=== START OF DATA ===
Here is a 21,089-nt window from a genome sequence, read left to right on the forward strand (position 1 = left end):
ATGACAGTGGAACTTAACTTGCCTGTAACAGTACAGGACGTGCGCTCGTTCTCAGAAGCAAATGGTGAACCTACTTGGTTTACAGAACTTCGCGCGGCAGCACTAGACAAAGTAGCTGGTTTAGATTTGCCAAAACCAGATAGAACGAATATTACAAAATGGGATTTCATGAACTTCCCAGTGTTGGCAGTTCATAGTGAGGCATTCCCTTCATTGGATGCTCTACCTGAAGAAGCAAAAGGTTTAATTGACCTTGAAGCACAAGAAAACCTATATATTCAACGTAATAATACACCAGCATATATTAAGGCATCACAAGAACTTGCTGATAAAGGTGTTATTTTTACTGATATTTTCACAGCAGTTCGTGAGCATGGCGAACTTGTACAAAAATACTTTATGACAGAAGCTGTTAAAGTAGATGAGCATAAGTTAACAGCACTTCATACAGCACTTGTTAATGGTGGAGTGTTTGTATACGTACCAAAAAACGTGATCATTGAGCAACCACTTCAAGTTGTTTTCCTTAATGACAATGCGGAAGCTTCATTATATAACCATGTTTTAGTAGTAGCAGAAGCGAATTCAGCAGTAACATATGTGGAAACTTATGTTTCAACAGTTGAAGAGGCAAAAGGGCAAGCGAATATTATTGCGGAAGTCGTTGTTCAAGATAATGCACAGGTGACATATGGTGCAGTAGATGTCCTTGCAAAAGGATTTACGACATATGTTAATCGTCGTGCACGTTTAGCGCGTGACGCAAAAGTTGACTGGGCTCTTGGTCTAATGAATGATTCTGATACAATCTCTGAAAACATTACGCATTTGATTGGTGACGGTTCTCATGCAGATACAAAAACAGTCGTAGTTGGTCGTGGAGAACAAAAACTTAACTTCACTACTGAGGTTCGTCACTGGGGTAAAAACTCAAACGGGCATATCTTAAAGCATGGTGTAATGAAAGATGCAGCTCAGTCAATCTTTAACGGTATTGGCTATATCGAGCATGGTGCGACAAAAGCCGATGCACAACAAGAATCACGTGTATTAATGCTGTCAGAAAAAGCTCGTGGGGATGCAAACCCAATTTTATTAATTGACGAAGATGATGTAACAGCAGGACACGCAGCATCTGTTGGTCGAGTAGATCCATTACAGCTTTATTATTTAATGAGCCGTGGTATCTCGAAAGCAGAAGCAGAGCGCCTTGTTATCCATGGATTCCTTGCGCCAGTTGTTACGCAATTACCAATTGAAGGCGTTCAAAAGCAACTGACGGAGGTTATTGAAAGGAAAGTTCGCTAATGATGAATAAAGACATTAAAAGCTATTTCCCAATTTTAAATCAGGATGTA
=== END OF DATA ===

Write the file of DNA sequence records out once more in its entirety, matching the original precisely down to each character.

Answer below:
Here is a 21,089-nt window from a genome sequence, read left to right on the forward strand (position 1 = left end):
ATGACAGTGGAACTTAACTTGCCTGTAACAGTACAGGACGTGCGCTCGTTCTCAGAAGCAAATGGTGAACCTACTTGGTTTACAGAACTTCGCGCGGCAGCACTAGACAAAGTAGCTGGTTTAGATTTGCCAAAACCAGATAGAACGAATATTACAAAATGGGATTTCATGAACTTCCCAGTGTTGGCAGTTCATAGTGAGGCATTCCCTTCATTGGATGCTCTACCTGAAGAAGCAAAAGGTTTAATTGACCTTGAAGCACAAGAAAACCTATATATTCAACGTAATAATACACCAGCATATATTAAGGCATCACAAGAACTTGCTGATAAAGGTGTTATTTTTACTGATATTTTCACAGCAGTTCGTGAGCATGGCGAACTTGTACAAAAATACTTTATGACAGAAGCTGTTAAAGTAGATGAGCATAAGTTAACAGCACTTCATACAGCACTTGTTAATGGTGGAGTGTTTGTATACGTACCAAAAAACGTGATCATTGAGCAACCACTTCAAGTTGTTTTCCTTAATGACAATGCGGAAGCTTCATTATATAACCATGTTTTAGTAGTAGCAGAAGCGAATTCAGCAGTAACATATGTGGAAACTTATGTTTCAACAGTTGAAGAGGCAAAAGGGCAAGCGAATATTATTGCGGAAGTCGTTGTTCAAGATAATGCACAGGTGACATATGGTGCAGTAGATGTCCTTGCAAAAGGATTTACGACATATGTTAATCGTCGTGCACGTTTAGCGCGTGACGCAAAAGTTGACTGGGCTCTTGGTCTAATGAATGATTCTGATACAATCTCTGAAAACATTACGCATTTGATTGGTGACGGTTCTCATGCAGATACAAAAACAGTCGTAGTTGGTCGTGGAGAACAAAAACTTAACTTCACTACTGAGGTTCGTCACTGGGGTAAAAACTCAAACGGGCATATCTTAAAGCATGGTGTAATGAAAGATGCAGCTCAGTCAATCTTTAACGGTATTGGCTATATCGAGCATGGTGCGACAAAAGCCGATGCACAACAAGAATCACGTGTATTAATGCTGTCAGAAAAAGCTCGTGGGGATGCAAACCCAATTTTATTAATTGACGAAGATGATGTAACAGCAGGACACGCAGCATCTGTTGGTCGAGTAGATCCATTACAGCTTTATTATTTAATGAGCCGTGGTATCTCGAAAGCAGAAGCAGAGCGCCTTGTTATCCATGGATTCCTTGCGCCAGTTGTTACGCAATTACCAATTGAAGGCGTTCAAAAGCAACTGACGGAGGTTATTGAAAGGAAAGTTCGCTAATGATGAATAAAGACATTAAAAGCTATTTCCCAATTTTAAATCAGGATGTA